“The living-in system prevails in the hospitals, and wages are paid partly in board and lodging. The laundry workers share the dormitories and dining rooms of the other hospital employees. The dormitories were in every case furnished with comfortable beds, and chiffonniers or bureaus and adequate closet space were provided. Miss Hopkins and I did not sleep in, but had our beds assigned us, and used our dormitory rights merely for a cloak room. Here we lingered after hours to gossip, and here we often retired at noon to stretch out for a few minutes’ relaxation of our aching muscles. The dormitories varied in size. Each hospital had several large and several small ones. In most cases these dormitories were on upper floors. In one they occupied the basement. Here, however, a wide sunken alley skirted the house wall and gave the windows a fairly good access to the air.
“In all but two hospitals the food was excellent and the meals decently served. There were eggs and milk in abundance. The soups were delicious, the meats of fair quality and well cooked. There were plenty of vegetables, and the desserts were appetizing. We sat, as a rule, at long tables accommodating from ten to twenty. Sometimes we had table-cloths and napkins; sometimes a white oil-cloth sufficed. We were waited on by maids.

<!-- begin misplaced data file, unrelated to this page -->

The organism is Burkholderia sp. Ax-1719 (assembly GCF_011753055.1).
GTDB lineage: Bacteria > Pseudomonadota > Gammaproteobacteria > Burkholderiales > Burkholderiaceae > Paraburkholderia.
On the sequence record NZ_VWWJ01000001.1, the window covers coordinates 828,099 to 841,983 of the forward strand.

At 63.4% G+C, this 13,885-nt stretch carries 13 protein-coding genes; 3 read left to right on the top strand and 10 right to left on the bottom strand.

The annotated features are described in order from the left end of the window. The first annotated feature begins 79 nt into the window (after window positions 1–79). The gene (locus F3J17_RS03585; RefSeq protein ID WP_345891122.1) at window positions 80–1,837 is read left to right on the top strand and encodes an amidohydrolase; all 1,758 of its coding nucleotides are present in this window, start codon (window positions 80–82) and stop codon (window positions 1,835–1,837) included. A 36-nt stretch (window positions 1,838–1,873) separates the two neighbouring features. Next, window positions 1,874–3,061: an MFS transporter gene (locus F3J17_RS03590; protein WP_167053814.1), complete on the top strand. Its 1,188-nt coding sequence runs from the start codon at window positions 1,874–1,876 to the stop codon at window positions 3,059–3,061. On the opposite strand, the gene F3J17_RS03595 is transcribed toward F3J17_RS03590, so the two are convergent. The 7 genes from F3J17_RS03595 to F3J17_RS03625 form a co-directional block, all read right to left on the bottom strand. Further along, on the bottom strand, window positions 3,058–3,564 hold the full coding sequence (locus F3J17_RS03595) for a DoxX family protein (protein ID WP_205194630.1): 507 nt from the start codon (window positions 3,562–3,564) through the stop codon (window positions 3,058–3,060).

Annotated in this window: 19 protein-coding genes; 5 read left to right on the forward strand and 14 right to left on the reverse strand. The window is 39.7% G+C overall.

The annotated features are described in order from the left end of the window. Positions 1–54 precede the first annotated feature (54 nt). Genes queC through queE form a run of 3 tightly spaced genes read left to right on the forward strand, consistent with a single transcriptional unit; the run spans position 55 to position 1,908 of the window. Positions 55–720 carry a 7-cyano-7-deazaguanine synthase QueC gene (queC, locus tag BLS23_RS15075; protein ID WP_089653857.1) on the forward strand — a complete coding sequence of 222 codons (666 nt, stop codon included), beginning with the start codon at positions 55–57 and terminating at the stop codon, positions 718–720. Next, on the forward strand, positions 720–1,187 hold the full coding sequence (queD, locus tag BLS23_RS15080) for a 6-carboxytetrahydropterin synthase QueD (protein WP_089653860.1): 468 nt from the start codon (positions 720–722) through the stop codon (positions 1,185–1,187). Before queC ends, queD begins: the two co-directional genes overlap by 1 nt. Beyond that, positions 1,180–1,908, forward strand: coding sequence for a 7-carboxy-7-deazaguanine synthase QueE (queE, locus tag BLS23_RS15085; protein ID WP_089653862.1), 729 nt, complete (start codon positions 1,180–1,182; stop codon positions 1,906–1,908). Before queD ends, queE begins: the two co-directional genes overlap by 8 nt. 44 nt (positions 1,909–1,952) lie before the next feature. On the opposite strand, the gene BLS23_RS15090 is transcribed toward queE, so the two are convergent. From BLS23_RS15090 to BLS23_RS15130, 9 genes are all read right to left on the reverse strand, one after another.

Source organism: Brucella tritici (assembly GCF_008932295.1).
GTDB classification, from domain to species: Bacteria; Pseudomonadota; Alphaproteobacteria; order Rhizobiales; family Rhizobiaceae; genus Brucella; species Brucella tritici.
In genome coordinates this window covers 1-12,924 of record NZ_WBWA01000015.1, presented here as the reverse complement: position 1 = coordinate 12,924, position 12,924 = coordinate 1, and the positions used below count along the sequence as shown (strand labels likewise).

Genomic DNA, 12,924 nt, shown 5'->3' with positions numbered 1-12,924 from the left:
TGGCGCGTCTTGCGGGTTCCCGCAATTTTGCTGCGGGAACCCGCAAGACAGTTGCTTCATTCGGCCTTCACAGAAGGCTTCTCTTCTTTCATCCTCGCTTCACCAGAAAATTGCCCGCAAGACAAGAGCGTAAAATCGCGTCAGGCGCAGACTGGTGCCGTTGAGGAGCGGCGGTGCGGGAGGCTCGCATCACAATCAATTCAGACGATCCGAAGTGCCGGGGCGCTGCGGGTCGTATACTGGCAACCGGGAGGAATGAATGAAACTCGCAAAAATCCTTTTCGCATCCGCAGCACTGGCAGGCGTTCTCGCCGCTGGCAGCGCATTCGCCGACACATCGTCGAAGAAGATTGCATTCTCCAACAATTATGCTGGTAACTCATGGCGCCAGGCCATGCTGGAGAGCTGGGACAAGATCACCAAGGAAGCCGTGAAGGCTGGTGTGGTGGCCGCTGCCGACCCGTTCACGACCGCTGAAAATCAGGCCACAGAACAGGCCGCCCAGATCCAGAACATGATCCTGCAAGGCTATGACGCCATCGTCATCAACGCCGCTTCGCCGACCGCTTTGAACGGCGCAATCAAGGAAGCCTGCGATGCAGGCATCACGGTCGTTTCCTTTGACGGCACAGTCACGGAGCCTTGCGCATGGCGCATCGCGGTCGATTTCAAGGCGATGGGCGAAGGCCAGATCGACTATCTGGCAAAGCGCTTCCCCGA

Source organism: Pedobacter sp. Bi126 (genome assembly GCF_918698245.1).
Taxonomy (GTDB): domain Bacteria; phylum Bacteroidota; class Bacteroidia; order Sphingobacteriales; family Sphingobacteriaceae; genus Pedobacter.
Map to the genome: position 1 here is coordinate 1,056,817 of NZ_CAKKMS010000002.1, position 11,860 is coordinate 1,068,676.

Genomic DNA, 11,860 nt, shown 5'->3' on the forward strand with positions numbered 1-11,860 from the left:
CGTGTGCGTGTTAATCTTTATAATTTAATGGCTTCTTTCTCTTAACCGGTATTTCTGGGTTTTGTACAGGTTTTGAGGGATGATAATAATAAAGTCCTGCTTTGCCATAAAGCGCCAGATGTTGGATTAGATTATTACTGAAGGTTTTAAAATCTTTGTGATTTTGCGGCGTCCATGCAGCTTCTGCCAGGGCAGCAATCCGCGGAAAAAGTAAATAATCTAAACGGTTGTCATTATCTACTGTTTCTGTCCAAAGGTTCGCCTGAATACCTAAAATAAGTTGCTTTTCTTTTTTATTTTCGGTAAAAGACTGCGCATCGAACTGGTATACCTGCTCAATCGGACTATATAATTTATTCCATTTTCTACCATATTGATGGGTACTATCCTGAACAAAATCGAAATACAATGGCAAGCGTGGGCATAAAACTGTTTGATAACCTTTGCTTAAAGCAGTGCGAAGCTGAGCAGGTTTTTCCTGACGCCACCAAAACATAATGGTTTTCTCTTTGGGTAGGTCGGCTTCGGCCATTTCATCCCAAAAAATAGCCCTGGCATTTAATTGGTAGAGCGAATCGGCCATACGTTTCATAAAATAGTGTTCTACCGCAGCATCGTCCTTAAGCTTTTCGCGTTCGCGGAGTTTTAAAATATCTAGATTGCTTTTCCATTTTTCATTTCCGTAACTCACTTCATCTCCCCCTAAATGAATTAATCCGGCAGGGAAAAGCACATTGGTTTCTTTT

“In most of the hospitals there is a fifteen or twenty-minute rest in the morning and in the afternoon, when milk, tea, and bread and butter are served. These oases of rest and nourishment were of extraordinary value to us in resisting fatigue. Their efficiency in keeping workers in condition is a humane and practical feature of the laundries which should be sharply emphasized.
“There was little variation in wages between the different grades of workers. As a rule, only two prices obtained—one for all the manglers and plain ironers, another for the starchers and shirt and fancy ironers. In one laundry the wage fell as low as $10 a month. In the others it was $14 and $15 for the lower grade of work, and $16 and $20 for the higher. One of the laundries gave board, but no room, and here the universal price was $20 a month.
“As to hours, three of the hospitals had an eight-hour day; four had a nine-and-a-half-hour day. In one of these there was no work on Saturday afternoon, so that the weekly hours were forty-four. Another hospital worked seventy-two hours a week, with no recompense in the form of overtime pay. Generally the catchers at the mangles sat at their work. In one hospital the feeders also sat, using high stools. We wondered why this was not more often the custom. The difference in vigor in our own cases when we worked sitting was marked. Sitting, we escaped unwearied; standing all day left us numb with fatigue. In only one hospital was artificial light necessary in the work-room. The rooms, as a rule, were well ventilated and the air fresh when one came into them.